Review Volume 12, Issue 22 pp 23394—23408
Circulating plasma factors involved in rejuvenation
- 1 Aging Research Center, Korea Research Institute of Bioscience and Biotechnology, Daejeon, Republic of Korea
- 2 Department of Functional Genomics, KRIBB School of Bioscience, Korea University of Science and Technology (UST), Daejeon, Republic of Korea
Received: May 10, 2020 Accepted: July 30, 2020 Published: November 16, 2020https://doi.org/10.18632/aging.103933
How to Cite
Copyright: © 2020 Kang and Yang. This is an open access article distributed under the terms of the Creative Commons Attribution License (CC BY 3.0), which permits unrestricted use, distribution, and reproduction in any medium, provided the original author and source are credited.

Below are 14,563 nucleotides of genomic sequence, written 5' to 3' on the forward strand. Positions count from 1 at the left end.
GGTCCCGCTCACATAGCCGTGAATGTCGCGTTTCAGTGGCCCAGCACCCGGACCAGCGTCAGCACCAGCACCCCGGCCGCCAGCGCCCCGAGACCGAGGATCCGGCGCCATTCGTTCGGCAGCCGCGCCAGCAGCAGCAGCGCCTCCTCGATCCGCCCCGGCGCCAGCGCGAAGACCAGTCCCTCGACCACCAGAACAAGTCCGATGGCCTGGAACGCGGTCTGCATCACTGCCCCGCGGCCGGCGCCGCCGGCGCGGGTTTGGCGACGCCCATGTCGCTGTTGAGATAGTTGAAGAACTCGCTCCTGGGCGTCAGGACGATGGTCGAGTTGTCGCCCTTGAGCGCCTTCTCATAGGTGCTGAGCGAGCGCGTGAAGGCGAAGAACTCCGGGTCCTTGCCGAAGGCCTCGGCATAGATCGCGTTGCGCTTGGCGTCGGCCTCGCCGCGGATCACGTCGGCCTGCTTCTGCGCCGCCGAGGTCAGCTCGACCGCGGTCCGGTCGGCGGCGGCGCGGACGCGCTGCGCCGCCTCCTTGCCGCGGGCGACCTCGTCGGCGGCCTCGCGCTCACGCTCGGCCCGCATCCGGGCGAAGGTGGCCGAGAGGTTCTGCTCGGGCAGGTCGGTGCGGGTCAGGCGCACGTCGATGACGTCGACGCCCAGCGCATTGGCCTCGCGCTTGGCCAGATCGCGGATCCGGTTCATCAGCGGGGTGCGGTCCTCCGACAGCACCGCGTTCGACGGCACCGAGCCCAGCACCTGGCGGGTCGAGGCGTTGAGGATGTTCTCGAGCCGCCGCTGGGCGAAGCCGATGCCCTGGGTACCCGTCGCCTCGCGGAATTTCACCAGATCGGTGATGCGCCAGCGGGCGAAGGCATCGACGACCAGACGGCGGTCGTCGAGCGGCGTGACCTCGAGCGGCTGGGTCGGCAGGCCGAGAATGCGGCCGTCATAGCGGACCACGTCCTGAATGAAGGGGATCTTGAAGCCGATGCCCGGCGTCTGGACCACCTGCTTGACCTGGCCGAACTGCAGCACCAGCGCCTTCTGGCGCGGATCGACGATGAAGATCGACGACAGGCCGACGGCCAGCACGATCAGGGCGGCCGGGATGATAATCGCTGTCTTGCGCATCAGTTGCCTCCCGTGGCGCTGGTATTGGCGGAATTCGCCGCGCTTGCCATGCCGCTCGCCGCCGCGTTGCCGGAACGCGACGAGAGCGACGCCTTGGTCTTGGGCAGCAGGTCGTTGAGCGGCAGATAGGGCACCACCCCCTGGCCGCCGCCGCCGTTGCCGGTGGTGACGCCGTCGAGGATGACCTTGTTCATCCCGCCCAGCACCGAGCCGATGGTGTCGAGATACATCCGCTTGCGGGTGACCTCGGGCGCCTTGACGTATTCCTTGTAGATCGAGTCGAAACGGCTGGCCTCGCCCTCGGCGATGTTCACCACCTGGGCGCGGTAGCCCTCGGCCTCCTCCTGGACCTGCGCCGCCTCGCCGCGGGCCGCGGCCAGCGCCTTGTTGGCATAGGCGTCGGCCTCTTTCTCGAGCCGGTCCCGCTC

Aging is defined as a time-dependent functional decline that occurs in many physiological systems. This decline is the primary risk factor for prominent human pathologies such as cancer, metabolic disorders, cardiovascular disorders, and neurodegenerative diseases. Aging and age-related diseases have multiple causes. Parabiosis experiments, in which the circulatory systems of young and old mice were surgically joined, revealed that young plasma counteracts aging and rejuvenates organs in old mice, suggesting the existence of rejuvenating factors that become less abundant with aging. Diverse approaches have identified a large number of plasma proteins whose levels differ significantly between young and old mice, as well as numerous rejuvenating factors that reverse aged-related impairments in multiple tissues. These observations suggest that increasing the levels of key rejuvenating factors could promote restorative biological processes or inhibit pathological degeneration. Inspired by such findings, several companies have begun selling “young blood transfusions,” and others have tested young plasma as a treatment for Alzheimer’s disease. Here, we summarize the current findings regarding rejuvenating factors.